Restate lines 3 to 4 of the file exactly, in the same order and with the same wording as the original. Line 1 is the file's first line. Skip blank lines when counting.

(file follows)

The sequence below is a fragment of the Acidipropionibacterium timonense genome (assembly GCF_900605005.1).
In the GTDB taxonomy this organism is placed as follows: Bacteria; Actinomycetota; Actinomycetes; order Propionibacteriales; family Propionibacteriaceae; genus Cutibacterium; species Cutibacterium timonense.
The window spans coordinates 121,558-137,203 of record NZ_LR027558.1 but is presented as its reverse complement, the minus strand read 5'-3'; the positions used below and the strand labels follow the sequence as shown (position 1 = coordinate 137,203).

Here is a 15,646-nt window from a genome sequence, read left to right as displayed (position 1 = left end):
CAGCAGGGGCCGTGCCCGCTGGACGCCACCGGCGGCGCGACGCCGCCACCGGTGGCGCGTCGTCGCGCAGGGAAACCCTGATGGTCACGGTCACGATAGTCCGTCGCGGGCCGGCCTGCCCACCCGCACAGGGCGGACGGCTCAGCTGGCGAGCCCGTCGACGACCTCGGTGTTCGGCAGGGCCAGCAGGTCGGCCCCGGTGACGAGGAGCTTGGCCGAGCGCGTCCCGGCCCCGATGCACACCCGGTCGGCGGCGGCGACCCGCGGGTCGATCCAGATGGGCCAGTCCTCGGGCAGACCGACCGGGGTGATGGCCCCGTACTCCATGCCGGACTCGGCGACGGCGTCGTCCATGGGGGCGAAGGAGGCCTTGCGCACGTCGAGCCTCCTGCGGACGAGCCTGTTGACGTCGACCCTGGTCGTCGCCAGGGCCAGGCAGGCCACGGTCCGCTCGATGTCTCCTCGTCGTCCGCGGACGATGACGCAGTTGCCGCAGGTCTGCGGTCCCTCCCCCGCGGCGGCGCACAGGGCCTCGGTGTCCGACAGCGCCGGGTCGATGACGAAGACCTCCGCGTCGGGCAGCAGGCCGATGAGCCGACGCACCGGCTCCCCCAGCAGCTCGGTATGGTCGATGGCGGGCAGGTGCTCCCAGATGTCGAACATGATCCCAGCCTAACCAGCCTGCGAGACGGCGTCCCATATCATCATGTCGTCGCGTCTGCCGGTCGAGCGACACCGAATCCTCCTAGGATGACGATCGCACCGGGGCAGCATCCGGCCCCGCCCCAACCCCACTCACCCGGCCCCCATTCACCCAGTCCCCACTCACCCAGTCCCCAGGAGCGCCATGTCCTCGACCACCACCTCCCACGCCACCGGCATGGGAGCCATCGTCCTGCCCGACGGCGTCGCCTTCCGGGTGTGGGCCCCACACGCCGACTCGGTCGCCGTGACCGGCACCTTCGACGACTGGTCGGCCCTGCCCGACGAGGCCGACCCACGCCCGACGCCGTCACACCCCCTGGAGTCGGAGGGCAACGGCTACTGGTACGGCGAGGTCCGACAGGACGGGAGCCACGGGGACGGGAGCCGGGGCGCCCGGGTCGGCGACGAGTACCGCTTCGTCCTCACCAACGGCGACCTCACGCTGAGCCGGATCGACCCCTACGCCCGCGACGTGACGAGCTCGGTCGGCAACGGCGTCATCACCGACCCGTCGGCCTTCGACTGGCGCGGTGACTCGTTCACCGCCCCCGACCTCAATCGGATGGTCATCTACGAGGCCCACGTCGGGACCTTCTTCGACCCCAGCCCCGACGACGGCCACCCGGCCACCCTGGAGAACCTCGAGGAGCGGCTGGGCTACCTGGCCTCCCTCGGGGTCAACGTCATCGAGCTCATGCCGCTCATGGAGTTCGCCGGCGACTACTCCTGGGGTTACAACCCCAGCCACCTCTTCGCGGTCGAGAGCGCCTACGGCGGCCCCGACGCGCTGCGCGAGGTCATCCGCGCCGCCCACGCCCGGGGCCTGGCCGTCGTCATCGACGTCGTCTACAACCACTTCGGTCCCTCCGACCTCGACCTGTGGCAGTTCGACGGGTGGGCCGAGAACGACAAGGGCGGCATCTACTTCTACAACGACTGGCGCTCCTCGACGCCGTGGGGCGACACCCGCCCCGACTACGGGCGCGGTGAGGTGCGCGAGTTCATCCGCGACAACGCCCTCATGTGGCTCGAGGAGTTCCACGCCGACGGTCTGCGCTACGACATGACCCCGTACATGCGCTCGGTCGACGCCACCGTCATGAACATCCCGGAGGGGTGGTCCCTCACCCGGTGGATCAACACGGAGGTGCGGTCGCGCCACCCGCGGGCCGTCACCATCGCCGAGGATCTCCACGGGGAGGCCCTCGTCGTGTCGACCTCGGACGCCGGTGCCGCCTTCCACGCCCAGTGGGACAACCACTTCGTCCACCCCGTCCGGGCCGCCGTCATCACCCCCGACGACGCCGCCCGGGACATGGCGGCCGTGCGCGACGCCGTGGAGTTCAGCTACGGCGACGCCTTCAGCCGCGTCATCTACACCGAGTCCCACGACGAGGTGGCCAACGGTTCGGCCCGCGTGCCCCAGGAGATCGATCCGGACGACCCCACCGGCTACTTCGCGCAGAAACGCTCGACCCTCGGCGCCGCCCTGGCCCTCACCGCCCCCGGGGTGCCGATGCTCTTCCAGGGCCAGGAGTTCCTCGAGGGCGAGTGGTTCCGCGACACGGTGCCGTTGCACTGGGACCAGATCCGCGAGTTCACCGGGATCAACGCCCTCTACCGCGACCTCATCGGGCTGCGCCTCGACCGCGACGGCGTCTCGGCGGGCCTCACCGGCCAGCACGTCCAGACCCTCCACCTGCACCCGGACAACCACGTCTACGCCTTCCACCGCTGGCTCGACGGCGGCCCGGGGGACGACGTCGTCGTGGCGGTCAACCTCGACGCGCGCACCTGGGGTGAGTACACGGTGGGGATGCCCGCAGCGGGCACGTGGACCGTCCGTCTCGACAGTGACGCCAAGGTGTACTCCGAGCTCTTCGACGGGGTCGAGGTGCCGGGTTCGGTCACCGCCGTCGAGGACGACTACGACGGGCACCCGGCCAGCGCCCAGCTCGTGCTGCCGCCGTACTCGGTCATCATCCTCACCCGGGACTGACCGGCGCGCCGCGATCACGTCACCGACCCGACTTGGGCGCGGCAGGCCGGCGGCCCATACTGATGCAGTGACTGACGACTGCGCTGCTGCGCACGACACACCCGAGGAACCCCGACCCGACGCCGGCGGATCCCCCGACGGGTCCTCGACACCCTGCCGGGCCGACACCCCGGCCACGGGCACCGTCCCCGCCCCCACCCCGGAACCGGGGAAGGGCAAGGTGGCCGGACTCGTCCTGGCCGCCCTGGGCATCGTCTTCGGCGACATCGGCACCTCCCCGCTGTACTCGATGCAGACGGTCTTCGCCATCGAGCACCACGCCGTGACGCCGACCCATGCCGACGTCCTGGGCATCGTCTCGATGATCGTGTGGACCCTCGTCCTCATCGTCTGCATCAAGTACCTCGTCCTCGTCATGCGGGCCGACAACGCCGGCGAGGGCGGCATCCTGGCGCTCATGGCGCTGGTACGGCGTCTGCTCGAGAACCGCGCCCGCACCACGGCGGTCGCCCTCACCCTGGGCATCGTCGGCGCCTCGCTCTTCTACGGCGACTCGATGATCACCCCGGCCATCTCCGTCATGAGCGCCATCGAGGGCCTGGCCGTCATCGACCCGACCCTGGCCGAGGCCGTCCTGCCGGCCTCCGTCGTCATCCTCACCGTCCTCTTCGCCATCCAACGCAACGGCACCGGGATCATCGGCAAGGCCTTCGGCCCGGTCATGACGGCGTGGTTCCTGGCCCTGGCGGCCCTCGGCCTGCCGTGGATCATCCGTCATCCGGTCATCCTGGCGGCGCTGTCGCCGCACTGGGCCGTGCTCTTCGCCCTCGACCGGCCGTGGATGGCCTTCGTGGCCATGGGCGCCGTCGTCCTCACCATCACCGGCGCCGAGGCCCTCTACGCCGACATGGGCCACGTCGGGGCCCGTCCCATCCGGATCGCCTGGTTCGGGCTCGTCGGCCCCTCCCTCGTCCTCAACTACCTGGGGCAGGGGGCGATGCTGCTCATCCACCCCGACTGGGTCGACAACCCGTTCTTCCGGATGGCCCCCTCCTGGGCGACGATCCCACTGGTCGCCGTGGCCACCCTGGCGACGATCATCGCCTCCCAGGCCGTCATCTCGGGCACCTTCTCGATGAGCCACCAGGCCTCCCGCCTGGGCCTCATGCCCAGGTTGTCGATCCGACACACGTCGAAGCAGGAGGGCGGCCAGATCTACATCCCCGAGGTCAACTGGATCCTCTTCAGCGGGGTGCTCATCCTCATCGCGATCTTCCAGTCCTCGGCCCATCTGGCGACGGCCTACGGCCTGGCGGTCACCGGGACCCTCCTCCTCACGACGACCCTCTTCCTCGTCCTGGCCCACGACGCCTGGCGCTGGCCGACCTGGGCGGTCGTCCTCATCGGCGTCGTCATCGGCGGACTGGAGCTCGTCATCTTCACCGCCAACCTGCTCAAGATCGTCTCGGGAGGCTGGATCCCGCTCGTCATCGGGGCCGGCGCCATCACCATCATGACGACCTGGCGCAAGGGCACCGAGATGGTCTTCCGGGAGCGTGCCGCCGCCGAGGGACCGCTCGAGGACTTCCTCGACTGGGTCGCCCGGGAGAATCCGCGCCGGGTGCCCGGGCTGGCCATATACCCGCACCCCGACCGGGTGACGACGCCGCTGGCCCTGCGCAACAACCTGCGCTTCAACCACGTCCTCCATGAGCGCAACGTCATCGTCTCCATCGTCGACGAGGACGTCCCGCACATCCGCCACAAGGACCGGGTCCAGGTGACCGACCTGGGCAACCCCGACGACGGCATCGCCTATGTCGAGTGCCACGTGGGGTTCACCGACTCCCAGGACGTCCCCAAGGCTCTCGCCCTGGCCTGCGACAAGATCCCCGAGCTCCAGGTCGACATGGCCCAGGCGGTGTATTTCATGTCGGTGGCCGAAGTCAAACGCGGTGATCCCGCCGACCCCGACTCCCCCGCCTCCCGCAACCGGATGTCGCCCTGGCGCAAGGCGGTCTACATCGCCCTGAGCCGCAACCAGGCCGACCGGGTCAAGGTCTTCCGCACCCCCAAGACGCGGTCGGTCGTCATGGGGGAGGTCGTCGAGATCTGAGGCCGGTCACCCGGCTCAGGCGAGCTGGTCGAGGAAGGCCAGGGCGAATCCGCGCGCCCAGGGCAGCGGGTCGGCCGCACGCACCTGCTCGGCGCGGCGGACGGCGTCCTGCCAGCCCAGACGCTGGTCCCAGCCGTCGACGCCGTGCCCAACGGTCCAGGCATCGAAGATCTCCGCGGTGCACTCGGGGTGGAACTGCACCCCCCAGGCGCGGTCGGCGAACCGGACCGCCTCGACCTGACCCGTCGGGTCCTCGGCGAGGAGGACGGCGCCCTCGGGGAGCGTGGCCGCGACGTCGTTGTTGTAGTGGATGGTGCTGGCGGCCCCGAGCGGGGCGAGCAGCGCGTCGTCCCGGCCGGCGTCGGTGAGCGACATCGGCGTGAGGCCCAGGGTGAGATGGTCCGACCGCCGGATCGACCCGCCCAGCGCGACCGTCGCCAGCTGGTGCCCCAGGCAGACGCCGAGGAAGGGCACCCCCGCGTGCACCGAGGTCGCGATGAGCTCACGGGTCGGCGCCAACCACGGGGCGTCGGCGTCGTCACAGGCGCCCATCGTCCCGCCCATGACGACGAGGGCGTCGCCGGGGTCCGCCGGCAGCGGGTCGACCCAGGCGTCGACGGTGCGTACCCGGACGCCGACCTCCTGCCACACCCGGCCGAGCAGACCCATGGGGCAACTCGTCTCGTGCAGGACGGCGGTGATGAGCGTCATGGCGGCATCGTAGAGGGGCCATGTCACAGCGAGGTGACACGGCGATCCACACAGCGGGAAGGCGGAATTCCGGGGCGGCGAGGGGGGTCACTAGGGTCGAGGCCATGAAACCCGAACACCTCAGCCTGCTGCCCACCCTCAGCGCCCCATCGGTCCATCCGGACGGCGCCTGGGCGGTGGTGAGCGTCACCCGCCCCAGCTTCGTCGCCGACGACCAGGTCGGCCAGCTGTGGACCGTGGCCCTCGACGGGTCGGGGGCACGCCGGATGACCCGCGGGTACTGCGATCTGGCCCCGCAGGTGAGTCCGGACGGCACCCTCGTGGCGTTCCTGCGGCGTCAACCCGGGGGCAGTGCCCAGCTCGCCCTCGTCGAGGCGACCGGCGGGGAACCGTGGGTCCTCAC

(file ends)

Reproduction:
The window spans coordinates 121,558-137,203 of record NZ_LR027558.1 but is presented as its reverse complement, the minus strand read 5'-3'; the positions used below and the strand labels follow the sequence as shown (position 1 = coordinate 137,203).

Here is a 15,646-nt window from a genome sequence, read left to right as displayed (position 1 = left end):